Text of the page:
Kentucky Clerk Jailed for Refusal to Issue Gay Marriage Licenses

Kentucky clerk Kim Davis has found herself in custody for her continued refusal to issue marriage licenses in open protest of the Supreme Court’s decision that same-sex couples have a fundamental right to marry. Although Davis has been given multiple opportunities to comply with the law, she has chosen to take a stand against legalized gay marriage and will remain in federal custody and face criminal prosecution for contempt of court.

Kentucky Clerk Defies Gay Marriage Order

Kim Davis gained national attention this week by refusing to follow a court order to issue marriage licenses to same-sex couples. Since the onset of legalized gay marriage in America, Davis, an elected clerk in Kentucky’s Rowan County, has argued that her religious freedoms are constitutionally violated by forcing her to officially sanctify marriages which offend her beliefs. Citing the higher authority granted to her by her Apostolic Christian faith Davis flatly refused to issue marriage licenses to same-sex couples in open defiance of the Supreme Court’s decision in Obergefell v Hodges, resulting in her being sued by gay couples seeking a court order compelling her to perform her duties.

When Davis’s religious liberties argument failed to convince a federal court, she was ordered by injunction to issue marriage licenses to any legal couple – including the same-sex unions that she believed violated her faith. Davis was unmoved by her loss in federal court and continued to refuse marriage licenses on the grounds doing so violated her religious freedoms, causing a considerable scene at the Rowan County Courthouse earlier this week. Crowds from both sides of the issue gathered to articulate their opinions while Davis was called into the federal courtroom of U.S. District Judge David L. Bunning to stand accused of contempt of court.

Kim Davis Jailed for Contempt of Court

After three days of public debate and spectacle, Judge Bunning brought Davis before him to offer her the opportunity to allow her to “purge her contempt” by having one of the clerks that works for her sign the marriage certificates in her place. Davis remained defiant, telling the judge that “she does not grant her authority nor would allow any employee to issue those licenses.” Judge Bunning responded by having Davis jailed for contempt charges because of her continued refusal to comply with a federal order demanding she issue the marriage licenses.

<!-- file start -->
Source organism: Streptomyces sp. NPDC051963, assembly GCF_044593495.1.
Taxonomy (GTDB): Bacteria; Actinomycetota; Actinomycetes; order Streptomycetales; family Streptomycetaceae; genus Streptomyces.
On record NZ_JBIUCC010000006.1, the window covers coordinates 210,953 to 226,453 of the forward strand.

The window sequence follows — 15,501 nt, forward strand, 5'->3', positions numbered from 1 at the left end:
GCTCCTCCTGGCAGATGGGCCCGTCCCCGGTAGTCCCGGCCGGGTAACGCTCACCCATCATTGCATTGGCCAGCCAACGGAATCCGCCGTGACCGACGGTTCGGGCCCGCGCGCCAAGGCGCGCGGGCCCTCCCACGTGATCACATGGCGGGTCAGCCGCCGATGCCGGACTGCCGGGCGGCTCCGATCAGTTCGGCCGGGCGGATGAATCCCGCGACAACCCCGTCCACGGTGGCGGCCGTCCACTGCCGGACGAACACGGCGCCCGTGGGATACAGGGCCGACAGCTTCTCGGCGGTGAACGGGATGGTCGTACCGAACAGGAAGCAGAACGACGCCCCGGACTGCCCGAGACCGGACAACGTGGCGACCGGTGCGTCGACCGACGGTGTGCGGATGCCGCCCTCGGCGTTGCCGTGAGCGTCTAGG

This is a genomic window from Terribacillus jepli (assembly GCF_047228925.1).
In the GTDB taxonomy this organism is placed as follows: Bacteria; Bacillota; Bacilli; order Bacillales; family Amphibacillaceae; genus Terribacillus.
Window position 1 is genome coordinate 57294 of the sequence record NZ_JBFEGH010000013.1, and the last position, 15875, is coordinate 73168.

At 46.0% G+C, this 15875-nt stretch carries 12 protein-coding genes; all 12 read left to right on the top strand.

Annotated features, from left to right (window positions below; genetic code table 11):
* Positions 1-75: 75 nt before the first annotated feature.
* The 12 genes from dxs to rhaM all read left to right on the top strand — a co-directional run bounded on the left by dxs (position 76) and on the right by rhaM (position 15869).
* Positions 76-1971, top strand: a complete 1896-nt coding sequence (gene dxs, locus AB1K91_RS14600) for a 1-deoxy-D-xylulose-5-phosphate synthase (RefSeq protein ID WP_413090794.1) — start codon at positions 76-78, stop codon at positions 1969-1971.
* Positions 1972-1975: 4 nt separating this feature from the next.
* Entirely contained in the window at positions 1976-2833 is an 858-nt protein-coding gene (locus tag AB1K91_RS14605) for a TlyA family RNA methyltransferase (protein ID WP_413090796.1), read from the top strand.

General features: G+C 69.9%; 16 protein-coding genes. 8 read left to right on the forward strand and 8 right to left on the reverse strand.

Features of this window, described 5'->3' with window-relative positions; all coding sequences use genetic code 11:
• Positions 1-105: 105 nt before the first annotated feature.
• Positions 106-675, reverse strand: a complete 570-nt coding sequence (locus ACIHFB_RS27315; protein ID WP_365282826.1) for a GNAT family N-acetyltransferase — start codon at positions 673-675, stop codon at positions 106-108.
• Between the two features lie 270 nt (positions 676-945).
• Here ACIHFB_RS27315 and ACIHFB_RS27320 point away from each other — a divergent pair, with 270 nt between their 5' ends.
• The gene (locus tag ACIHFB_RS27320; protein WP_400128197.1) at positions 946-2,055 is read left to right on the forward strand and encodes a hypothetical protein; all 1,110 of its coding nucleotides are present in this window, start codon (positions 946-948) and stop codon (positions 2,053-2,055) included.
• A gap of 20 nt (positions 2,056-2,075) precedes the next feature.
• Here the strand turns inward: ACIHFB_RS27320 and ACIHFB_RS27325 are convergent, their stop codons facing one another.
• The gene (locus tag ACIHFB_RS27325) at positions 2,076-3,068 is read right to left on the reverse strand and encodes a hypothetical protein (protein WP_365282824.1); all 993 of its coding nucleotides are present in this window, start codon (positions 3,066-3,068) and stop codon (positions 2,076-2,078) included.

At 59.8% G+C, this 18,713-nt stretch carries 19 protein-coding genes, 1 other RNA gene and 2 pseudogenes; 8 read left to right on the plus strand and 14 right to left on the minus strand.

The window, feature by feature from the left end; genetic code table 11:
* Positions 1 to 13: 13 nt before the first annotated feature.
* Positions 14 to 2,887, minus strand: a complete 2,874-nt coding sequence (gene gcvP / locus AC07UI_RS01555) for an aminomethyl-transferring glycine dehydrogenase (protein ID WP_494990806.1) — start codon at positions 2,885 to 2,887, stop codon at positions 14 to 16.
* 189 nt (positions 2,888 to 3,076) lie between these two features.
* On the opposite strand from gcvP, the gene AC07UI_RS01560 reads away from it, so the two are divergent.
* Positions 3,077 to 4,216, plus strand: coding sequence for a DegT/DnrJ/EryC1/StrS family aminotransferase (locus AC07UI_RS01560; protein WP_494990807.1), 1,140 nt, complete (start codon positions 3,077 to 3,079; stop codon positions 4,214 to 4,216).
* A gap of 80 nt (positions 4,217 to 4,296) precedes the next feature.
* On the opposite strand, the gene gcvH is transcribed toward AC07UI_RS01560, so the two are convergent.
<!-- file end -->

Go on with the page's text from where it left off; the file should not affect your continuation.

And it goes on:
Kim Davis’s defiance and subsequent imprisonment has set off a national debate about whether or not public officials are entitled to place their personal religious beliefs over the duties of their office. In sentencing her to jail, Judge Bunning spoke directly to that issue, saying, “The idea of natural law superceding this court’s authority would be a dangerous precedent indeed.” Given the judge’s order, Davis could remain in jail indefinitely until she either corrects her contempt or the situation is otherwise resolved by the Kentucky legislature which is not scheduled to meet again until next year. Benning said he will revisit her case in a week.

Davis has remained a resolute and willing martyr over the last several weeks, but her defiance will be tested as she and her supporters attempt to appeal the decision to a higher federal judge. Unfortunately for Davis, the court issuing the order compelling her to sign marriage licenses and Judge Benning stand on strong legal ground, and her argument that her religious liberties should trump her duty as a public service is unlikely to carry weight in any federal court. 

Kentucky Clerks Serving Kim Davis Agree to Issue Marriage Licenses

After Kim Davis’s defiance of a federal court order landed her in jail for contempt, five of her deputy clerks have agreed to issue marriage licenses to all couples in Rowan County, including same-sex unions. The agreement comes as relief to officials who feared that Davis’s actions would set off a church vs state standoff that would spread to other counties of Kentucky and require legislative action to quell. While Davis will remain in jail until she capitulates to the court’s order or resigns her position, gay couples apparently will be allowed to legalize their unions.

While the procedural concerns raised by Kim Davis’s actions seem to have been remedied, her case has gained significant national attention with some Christian and Conservative groups lauding her courage for standing up for what she believes. Others, including Judge Benning, have been unmoved by Davis’s stance and held firm to the argument that public officials are compelled to follow their duty even if it conflicts with personal beliefs.

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